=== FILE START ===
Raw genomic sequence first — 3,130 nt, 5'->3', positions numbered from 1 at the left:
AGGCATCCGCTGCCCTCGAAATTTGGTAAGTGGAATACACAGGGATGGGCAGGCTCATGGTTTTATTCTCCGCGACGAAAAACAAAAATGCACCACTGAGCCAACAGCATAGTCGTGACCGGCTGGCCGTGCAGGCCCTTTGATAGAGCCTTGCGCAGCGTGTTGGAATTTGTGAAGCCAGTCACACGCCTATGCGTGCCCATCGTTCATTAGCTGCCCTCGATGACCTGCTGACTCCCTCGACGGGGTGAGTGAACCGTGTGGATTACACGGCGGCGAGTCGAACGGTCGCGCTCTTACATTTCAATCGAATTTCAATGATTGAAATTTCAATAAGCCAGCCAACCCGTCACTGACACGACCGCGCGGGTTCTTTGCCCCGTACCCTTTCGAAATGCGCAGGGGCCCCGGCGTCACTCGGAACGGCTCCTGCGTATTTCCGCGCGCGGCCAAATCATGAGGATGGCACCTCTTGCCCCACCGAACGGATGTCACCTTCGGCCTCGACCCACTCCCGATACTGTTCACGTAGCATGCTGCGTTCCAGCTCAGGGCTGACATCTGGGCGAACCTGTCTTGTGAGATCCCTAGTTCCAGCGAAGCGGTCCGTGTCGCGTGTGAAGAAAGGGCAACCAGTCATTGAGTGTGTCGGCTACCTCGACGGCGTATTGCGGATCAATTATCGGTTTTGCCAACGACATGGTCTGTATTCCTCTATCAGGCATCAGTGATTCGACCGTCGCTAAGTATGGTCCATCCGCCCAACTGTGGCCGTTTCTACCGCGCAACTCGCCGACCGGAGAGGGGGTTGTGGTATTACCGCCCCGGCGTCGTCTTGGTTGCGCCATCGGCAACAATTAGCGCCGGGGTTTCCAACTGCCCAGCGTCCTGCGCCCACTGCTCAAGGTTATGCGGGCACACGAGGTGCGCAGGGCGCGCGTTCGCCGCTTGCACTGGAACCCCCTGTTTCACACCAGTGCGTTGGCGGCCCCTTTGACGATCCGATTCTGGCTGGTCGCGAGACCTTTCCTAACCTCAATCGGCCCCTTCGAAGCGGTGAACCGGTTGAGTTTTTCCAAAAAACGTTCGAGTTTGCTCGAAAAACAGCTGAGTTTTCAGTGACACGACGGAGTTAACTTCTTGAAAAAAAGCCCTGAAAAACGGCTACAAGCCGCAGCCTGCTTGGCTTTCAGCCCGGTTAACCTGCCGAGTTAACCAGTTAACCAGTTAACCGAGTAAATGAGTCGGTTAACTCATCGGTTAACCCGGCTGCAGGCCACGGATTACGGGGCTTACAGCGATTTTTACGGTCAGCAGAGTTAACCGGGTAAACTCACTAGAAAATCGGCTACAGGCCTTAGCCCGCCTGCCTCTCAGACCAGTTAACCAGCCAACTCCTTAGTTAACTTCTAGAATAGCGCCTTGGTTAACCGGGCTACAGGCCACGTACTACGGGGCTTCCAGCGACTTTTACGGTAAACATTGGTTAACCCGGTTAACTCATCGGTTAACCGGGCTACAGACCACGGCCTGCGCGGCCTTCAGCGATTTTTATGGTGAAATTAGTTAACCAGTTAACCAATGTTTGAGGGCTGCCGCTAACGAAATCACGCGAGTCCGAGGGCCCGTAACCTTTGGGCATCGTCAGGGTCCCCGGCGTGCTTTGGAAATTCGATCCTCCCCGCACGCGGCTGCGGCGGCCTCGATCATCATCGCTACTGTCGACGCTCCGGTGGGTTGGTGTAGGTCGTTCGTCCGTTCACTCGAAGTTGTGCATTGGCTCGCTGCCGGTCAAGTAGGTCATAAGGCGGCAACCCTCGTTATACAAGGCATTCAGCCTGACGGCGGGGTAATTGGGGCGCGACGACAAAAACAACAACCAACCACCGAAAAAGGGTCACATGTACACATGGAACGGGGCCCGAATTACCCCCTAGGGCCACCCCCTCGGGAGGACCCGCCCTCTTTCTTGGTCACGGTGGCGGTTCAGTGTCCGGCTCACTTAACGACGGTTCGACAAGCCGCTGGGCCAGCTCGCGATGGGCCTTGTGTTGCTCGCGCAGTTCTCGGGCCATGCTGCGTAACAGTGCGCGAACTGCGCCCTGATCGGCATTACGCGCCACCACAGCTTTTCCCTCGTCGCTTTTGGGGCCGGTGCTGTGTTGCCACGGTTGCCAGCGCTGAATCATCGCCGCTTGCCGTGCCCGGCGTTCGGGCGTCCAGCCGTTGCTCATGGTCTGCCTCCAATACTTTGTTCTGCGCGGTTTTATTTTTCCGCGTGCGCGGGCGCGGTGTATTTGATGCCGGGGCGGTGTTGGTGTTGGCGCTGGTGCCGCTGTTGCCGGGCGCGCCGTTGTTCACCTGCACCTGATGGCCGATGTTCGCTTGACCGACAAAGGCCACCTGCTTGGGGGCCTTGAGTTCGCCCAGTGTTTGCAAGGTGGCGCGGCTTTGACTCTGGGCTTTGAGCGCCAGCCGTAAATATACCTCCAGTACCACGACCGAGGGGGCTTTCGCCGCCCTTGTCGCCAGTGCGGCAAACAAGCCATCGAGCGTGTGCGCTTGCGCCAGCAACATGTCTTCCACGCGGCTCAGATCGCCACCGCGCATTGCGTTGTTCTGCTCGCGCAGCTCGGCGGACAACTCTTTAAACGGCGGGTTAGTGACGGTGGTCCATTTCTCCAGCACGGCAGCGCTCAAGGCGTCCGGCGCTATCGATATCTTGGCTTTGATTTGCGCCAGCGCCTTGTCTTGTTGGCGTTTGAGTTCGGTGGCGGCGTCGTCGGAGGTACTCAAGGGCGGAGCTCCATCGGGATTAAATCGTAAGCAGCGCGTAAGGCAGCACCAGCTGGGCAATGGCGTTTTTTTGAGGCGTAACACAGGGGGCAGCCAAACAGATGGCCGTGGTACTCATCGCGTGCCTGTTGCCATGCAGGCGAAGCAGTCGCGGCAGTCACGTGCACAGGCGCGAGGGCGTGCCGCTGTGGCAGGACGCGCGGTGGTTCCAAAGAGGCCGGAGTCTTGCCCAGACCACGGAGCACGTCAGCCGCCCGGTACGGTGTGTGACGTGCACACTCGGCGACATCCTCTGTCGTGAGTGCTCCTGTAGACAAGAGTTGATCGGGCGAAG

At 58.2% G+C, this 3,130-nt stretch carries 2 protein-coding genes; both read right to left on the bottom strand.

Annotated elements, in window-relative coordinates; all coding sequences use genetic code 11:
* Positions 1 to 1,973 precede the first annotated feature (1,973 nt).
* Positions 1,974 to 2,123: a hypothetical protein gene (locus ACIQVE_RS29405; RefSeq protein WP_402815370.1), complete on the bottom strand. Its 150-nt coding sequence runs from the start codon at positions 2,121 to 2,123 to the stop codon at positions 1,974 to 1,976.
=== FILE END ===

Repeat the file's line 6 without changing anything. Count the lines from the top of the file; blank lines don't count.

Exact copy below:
* Positions 1,974 to 2,123: a hypothetical protein gene (locus ACIQVE_RS29405; RefSeq protein WP_402815370.1), complete on the bottom strand. Its 150-nt coding sequence runs from the start codon at positions 2,121 to 2,123 to the stop codon at positions 1,974 to 1,976.